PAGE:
When my boys were little, they wanted to be pirates. Henri especially – it was either a Viking or a pirate, depending on the day. Inspired by Jake & the Neverland Pirates they drew treasure maps with large scrawled Xs and hid their toys and told me it was their secret booty.
I wanted to give them some real toys to play with, but all the pirate-themed sets I could find weren’t safe for my rambunctious 3-year-old. I needed something childproof, and ideally inexpensive. Finally, after catching him trying to use his sippy cup as a spyglass just like the Backyardigans had on one of their pirate-themed adventures, I had an idea. One trip to the dollar store and some recycling-bin scrounging later, these fast, easy, and inexpensive toys were born.
First up – the binoculars. (Btw…yes I know pirates didn’t use binoculars. But I couldn’t be certain my kids would use the spyglass as such, and not a makeshift sword, so I wanted to give them another sight-related option. Feel free to leave this one out, or use it for a different play idea. Perhaps an adventurer, bird-watcher or a fun game of I-spy?) For the binoculars you will need 2 clean toilet paper rolls, one cube from a dollar store packet of wooden craft shapes (about the size of a sugar cube), and a roll of electrical tape. At my dollar store this tape comes in a set of 4 colors all packaged together. You can use Washi or other decorative tapes on the outside, but I would not use them for the support structure. If you want to use them, apply them at the end, for decoration.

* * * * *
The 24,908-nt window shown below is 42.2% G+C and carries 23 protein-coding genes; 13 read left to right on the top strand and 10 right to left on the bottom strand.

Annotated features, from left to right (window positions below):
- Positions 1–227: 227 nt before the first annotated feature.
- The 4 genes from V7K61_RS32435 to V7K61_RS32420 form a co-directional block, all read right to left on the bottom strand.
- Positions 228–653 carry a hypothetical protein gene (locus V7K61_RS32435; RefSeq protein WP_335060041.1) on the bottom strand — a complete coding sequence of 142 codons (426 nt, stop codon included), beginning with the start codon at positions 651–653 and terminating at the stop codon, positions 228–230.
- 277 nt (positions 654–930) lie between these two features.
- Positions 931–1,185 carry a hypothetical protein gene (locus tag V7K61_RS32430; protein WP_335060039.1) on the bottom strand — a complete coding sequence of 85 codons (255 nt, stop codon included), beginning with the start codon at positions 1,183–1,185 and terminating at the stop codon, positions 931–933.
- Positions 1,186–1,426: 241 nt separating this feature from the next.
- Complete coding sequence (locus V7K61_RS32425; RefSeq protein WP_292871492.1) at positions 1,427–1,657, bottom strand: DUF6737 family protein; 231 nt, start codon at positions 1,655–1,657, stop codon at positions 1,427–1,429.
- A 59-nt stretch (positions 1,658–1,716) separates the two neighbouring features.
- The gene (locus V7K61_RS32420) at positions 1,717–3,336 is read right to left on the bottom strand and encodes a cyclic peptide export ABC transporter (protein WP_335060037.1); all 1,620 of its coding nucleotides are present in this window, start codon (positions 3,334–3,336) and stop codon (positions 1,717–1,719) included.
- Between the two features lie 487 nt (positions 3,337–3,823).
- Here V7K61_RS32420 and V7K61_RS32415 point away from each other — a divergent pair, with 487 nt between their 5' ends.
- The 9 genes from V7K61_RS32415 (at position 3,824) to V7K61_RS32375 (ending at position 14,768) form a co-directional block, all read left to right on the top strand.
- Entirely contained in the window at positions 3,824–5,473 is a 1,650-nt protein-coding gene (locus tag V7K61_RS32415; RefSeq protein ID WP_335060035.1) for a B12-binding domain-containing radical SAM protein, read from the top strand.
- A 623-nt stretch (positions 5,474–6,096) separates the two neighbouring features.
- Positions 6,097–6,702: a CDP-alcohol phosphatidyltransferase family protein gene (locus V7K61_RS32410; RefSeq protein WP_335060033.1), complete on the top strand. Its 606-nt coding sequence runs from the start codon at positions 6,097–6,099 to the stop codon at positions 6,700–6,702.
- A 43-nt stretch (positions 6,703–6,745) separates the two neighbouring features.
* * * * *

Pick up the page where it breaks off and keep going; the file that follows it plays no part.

Step one is to cover the tubes in tape. I had done these first, and only later realized I should have covered the exposed edges FIRST, THEN wrapped the sides. When I get to the spyglass you’ll see I fixed that. If you want to be smarter than me, fold little pieces of tape over the exposed edges first. Be careful to not place the inside edge deeper than the width of the tape itself so you can cover it later. I have enough tubes for 3 sets shown because my neighbor’s young son was also really into pirates and I wanted to surprise him with a set of his own.